Rob Rechtschaffen: Offers a better approach to Roundup debate
To the editor:
Roundup? Issues often boil down to what we want, how we get there, cost and who’s paying.
Can you actually sustain ball fields organically? Pesticides and herbicides are toxic, so how do you pay for the extra cost of organics so kids have decent, safe fields? Taxpayers willing to use herbicides have rights to use public spaces and decide how their taxes are spent. Despite my being a supporter and original donor to Grow Foods Northampton, one shouldn’t be deaf to other opinions.
Recently, I was sent a petition against Roundup. I’m sure many signers have no idea if ball fields can be sustained organically. I do know Crimson and Clover Farm and the Community Gardens might not exist if the town (read taxpayers) hadn’t purchased a piece of Allard Bean Farm specifically for ball fields. How should taxpayers wanting ball fields, not organic gardens, react when told crabgrass is in their future.
And I wonder how many against Roundup use polluting gas lawn mowers. Since the 1970s, when organic methods to manage a crop were not available, integrated pest management (IPM) has been used successfully to lower overall use of toxics with selective use of some. So is Roundup one of these?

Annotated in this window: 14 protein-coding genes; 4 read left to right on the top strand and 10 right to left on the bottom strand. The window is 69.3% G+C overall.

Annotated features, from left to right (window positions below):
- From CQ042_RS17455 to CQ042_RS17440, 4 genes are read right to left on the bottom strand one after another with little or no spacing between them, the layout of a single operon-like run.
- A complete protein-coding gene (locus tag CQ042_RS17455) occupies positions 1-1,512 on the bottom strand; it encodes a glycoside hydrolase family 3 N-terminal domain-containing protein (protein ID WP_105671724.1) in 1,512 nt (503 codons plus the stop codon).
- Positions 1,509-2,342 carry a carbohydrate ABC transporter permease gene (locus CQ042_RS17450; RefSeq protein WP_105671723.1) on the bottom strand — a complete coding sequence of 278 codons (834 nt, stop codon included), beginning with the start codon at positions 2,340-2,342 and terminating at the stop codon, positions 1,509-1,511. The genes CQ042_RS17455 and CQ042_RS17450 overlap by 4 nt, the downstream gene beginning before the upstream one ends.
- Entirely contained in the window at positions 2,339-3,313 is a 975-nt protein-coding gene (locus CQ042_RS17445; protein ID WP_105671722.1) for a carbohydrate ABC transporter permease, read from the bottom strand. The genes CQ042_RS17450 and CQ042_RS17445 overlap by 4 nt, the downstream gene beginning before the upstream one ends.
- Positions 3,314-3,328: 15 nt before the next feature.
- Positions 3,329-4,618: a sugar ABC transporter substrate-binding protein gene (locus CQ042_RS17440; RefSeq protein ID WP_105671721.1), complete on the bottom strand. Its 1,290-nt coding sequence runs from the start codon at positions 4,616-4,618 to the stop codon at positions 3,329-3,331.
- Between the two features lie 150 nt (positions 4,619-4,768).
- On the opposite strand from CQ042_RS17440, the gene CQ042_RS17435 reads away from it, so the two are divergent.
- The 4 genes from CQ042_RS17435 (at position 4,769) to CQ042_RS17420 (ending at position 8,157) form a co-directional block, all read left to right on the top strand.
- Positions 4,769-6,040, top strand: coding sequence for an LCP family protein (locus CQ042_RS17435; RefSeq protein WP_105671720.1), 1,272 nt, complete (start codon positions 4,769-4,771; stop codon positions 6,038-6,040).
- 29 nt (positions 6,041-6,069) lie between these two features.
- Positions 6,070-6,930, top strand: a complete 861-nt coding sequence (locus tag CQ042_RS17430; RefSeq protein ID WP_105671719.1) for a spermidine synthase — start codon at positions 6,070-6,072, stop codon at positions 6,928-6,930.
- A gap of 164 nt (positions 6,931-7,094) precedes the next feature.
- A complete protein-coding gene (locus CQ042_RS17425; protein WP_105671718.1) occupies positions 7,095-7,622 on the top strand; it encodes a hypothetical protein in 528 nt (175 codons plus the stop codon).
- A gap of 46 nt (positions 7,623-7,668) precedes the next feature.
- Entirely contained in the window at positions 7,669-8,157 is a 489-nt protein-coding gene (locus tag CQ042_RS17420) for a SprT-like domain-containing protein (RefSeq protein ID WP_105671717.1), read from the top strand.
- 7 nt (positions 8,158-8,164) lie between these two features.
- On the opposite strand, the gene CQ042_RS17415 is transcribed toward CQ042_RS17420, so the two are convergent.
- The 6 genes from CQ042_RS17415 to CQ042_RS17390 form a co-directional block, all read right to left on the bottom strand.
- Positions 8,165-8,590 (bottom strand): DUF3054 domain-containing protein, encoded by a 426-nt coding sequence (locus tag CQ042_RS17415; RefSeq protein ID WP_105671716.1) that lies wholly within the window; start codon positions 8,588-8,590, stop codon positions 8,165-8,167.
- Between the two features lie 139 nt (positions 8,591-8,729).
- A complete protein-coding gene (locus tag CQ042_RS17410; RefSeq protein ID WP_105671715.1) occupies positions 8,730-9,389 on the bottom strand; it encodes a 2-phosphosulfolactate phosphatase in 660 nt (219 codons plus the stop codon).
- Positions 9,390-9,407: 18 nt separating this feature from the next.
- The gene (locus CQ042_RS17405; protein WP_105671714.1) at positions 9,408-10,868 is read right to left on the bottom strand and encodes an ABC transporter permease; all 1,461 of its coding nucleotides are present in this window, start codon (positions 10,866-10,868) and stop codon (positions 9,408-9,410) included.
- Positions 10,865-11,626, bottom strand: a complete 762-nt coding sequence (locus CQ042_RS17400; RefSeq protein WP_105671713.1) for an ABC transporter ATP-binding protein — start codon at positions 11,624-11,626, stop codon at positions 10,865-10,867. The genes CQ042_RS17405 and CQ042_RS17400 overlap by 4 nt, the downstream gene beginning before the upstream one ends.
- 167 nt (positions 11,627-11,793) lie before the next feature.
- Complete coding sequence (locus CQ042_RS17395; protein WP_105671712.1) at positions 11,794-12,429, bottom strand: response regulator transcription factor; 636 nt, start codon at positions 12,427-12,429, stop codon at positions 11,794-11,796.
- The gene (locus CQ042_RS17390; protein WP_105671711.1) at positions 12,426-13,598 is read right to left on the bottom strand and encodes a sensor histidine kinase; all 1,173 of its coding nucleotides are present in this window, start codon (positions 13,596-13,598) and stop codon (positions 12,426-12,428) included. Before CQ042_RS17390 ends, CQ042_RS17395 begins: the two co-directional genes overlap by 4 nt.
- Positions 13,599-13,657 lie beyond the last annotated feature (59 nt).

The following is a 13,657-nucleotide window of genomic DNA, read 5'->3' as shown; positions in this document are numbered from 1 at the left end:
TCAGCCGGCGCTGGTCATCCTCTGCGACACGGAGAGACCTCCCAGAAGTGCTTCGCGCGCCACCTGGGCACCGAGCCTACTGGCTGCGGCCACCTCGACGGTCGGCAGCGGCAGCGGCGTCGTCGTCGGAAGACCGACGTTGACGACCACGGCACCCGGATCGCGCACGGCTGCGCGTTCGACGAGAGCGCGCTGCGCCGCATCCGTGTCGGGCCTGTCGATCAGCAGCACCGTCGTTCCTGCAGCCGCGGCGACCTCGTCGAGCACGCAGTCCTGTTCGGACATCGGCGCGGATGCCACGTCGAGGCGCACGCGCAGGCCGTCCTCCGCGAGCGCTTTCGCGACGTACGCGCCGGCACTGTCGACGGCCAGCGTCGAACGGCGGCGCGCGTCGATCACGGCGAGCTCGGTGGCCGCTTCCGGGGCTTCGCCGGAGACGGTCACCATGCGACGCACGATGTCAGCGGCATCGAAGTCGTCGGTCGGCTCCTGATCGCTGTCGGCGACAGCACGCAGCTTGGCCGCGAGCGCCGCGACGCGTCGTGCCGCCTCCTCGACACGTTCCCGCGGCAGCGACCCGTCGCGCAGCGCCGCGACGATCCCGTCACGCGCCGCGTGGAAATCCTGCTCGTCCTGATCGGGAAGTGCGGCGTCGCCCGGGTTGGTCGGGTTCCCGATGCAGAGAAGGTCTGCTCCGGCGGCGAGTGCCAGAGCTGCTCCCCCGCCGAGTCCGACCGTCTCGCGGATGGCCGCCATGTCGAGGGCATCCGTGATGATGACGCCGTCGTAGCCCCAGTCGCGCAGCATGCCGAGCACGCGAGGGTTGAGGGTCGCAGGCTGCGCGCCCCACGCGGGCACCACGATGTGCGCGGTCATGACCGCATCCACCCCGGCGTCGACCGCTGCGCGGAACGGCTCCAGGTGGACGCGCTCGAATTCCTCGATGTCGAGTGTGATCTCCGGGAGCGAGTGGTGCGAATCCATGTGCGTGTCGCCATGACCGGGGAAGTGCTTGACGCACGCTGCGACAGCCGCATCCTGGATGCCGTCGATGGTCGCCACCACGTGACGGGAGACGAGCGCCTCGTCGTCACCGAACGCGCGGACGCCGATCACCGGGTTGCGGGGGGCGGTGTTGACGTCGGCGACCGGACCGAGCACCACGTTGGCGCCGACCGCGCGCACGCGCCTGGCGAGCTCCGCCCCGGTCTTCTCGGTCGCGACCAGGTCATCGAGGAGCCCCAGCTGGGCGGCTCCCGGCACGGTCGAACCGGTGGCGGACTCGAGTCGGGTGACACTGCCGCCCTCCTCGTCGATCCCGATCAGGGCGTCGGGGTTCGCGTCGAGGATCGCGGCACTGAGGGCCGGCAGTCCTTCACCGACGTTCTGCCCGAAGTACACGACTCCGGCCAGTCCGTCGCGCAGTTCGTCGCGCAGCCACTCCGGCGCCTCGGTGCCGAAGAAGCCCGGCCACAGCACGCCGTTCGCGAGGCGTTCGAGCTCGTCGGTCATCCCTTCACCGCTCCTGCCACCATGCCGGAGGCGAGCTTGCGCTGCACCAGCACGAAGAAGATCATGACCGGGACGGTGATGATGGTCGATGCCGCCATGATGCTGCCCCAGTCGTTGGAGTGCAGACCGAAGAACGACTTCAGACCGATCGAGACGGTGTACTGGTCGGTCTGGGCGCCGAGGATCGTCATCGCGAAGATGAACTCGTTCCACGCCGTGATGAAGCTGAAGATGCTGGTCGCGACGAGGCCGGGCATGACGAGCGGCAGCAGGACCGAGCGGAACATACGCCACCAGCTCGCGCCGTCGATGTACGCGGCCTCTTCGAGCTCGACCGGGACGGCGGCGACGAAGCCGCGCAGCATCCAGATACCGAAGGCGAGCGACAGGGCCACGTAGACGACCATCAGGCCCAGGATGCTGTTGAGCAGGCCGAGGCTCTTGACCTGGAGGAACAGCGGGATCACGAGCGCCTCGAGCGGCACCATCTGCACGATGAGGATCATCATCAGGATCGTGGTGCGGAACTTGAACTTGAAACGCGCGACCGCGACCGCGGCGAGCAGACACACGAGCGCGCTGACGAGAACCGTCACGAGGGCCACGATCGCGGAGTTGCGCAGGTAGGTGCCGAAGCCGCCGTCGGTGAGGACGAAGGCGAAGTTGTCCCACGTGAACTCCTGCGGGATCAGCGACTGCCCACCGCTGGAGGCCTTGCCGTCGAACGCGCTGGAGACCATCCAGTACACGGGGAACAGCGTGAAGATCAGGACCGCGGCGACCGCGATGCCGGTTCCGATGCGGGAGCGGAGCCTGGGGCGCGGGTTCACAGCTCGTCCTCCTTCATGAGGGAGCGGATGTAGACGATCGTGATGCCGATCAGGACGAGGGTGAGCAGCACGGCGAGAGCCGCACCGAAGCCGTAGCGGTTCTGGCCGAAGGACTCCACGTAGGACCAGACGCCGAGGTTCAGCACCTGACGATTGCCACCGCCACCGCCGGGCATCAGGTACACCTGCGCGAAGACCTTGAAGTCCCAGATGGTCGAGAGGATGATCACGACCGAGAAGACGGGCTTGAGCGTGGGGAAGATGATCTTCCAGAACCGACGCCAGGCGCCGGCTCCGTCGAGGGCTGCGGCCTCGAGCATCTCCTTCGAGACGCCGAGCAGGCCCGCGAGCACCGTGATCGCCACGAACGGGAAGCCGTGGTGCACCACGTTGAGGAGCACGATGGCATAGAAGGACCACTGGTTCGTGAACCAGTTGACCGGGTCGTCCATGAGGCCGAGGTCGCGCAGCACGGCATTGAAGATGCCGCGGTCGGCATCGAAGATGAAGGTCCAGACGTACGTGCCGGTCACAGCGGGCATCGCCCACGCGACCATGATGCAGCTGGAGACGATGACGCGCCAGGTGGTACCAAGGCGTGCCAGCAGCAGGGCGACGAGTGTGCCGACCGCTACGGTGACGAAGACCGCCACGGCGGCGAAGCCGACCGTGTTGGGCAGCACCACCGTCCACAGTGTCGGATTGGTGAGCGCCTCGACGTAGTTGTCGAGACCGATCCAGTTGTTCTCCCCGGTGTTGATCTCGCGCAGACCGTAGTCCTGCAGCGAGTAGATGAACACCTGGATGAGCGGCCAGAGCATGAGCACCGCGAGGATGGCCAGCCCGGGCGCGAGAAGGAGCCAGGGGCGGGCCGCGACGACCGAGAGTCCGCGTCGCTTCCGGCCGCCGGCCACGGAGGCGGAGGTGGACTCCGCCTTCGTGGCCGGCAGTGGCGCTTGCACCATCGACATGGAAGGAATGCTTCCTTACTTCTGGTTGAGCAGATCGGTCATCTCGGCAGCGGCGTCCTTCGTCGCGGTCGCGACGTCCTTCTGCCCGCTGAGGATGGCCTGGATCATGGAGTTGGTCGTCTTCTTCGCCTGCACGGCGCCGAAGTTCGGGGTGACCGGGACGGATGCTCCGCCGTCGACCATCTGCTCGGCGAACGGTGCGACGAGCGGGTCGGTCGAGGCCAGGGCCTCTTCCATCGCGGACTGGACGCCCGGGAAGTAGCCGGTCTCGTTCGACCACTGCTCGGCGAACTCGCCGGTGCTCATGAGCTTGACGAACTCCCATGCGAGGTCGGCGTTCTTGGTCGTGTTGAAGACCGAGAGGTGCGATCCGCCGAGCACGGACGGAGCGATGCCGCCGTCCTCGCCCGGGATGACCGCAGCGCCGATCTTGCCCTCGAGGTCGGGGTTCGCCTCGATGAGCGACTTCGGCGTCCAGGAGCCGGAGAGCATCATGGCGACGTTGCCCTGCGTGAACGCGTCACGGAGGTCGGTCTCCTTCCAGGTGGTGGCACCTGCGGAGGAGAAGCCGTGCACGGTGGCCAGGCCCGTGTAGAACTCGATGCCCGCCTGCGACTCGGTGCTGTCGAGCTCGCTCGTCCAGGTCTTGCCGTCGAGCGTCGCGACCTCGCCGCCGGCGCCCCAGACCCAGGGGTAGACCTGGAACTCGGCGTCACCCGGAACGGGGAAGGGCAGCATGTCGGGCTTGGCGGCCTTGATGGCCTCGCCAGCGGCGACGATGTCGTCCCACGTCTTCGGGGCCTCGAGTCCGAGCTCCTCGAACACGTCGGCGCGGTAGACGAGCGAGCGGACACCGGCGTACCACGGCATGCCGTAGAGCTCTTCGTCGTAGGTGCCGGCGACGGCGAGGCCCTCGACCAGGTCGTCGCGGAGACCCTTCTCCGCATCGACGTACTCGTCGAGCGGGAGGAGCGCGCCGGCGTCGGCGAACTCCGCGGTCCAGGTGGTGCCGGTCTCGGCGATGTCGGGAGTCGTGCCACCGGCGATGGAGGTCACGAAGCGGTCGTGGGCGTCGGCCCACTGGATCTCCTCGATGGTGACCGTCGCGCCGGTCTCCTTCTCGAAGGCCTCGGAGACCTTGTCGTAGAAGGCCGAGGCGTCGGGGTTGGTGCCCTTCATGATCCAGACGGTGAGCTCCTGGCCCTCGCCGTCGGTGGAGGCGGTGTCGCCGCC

I would love to be shown ball fields managed organically or, if not, by IPM, and it appears so would Mayor David Narkewicz.
Ballfields are not my front lawn. I am happy using no chemicals whether the green is grass or weeds. But ballfields are different. The turf has to be strong or the end result is mud, expense and injuries.
In England they’ve developed grass pastures organically which can tolerate cattle even in the winter. We need to be talking about ideas, not demonstrating, petition-signing and making demands without providing solutions. And our leaders need to be listening.